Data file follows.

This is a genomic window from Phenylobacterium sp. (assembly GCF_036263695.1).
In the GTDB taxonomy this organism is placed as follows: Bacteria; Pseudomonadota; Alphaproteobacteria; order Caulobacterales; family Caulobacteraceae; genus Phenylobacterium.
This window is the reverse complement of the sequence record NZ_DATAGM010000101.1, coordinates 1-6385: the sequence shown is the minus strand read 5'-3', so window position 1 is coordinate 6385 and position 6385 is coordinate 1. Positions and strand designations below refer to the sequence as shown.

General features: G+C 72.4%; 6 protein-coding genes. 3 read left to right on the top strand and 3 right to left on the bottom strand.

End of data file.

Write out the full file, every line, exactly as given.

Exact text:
This is a genomic window from Phenylobacterium sp. (assembly GCF_036263695.1).
In the GTDB taxonomy this organism is placed as follows: Bacteria; Pseudomonadota; Alphaproteobacteria; order Caulobacterales; family Caulobacteraceae; genus Phenylobacterium.
This window is the reverse complement of the sequence record NZ_DATAGM010000101.1, coordinates 1-6385: the sequence shown is the minus strand read 5'-3', so window position 1 is coordinate 6385 and position 6385 is coordinate 1. Positions and strand designations below refer to the sequence as shown.

General features: G+C 72.4%; 6 protein-coding genes. 3 read left to right on the top strand and 3 right to left on the bottom strand.